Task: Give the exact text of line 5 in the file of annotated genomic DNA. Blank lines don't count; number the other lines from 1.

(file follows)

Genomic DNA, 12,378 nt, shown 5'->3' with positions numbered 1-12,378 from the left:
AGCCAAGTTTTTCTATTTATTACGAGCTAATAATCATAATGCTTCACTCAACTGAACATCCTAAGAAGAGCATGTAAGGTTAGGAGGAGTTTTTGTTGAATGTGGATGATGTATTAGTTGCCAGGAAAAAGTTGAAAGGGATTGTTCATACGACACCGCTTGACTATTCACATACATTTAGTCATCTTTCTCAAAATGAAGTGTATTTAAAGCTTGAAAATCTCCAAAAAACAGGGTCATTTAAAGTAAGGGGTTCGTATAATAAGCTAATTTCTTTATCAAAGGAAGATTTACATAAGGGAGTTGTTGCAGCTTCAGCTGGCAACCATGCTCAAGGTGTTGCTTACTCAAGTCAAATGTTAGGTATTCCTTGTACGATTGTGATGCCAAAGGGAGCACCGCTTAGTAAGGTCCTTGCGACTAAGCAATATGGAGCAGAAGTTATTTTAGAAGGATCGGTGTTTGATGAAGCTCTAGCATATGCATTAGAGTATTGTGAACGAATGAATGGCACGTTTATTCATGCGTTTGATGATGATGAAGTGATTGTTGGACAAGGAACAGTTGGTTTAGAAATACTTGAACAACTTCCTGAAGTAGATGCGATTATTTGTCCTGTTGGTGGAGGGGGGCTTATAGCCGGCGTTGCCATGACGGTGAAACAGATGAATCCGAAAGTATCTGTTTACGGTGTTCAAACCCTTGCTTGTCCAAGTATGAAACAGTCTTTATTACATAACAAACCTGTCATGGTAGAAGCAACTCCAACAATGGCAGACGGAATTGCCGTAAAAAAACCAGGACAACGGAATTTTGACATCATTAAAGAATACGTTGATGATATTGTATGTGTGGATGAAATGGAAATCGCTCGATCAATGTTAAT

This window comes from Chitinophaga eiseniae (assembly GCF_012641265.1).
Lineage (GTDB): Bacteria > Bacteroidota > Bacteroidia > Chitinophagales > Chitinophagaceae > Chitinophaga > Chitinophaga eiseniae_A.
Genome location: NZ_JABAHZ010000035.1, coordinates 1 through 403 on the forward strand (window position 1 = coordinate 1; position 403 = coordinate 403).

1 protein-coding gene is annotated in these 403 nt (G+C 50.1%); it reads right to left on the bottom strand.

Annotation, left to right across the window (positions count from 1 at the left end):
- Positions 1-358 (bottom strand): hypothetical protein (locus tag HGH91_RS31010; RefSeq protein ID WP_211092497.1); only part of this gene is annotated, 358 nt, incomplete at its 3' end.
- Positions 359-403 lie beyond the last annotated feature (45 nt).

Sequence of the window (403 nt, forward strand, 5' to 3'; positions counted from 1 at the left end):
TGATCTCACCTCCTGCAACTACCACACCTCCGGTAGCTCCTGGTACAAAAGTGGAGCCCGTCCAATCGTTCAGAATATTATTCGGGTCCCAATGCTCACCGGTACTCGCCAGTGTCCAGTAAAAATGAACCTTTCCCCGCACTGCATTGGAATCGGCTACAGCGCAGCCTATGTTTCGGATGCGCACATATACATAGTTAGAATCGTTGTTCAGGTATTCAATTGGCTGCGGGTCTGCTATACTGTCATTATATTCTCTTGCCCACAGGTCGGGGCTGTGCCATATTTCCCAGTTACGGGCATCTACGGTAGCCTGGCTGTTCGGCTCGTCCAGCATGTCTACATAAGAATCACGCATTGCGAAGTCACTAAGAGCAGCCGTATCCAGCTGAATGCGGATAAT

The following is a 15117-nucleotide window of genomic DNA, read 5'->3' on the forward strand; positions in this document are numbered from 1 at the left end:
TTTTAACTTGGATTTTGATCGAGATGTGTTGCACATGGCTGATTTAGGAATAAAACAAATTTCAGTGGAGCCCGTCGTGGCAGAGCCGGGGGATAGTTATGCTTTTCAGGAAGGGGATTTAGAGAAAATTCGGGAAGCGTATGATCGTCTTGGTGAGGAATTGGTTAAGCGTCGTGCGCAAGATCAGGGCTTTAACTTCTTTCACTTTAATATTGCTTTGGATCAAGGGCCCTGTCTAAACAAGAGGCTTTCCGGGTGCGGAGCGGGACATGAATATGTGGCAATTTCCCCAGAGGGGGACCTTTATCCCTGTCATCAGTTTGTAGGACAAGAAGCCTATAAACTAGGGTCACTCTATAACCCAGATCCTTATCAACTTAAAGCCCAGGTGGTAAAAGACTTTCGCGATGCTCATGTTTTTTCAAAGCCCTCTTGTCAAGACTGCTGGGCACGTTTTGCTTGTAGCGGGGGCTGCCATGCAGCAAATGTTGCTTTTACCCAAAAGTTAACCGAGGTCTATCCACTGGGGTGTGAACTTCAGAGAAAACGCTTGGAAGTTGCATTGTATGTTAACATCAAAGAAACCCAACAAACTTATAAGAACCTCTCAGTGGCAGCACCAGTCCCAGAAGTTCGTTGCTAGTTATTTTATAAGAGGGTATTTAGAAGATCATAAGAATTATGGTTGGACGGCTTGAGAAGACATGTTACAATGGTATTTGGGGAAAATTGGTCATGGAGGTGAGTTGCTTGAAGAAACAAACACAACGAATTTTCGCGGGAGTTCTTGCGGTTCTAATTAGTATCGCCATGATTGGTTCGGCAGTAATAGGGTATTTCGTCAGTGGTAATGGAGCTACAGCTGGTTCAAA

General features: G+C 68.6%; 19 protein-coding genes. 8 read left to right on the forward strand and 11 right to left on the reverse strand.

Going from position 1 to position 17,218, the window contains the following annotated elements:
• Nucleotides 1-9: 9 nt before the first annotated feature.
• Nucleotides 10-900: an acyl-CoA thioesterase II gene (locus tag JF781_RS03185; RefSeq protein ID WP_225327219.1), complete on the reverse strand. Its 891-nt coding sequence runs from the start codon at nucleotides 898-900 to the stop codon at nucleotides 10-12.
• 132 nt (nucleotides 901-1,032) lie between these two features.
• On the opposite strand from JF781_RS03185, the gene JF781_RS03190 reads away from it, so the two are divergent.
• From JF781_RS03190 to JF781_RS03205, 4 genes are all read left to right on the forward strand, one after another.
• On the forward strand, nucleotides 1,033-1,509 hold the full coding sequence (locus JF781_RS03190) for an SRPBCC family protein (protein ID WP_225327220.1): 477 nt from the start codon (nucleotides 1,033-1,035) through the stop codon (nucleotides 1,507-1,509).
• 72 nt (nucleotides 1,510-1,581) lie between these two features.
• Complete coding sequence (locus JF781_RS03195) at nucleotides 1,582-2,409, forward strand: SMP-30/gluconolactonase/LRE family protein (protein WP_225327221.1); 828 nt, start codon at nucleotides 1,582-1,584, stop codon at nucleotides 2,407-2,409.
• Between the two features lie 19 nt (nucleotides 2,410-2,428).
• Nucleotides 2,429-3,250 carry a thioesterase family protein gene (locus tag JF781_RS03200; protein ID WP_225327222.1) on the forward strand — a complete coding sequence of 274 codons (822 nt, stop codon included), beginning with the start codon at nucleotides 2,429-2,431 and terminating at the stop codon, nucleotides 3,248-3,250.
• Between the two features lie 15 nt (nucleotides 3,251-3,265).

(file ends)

Genome location: NZ_JABAHZ010000035.1, coordinates 1 through 403 on the forward strand (window position 1 = coordinate 1; position 403 = coordinate 403).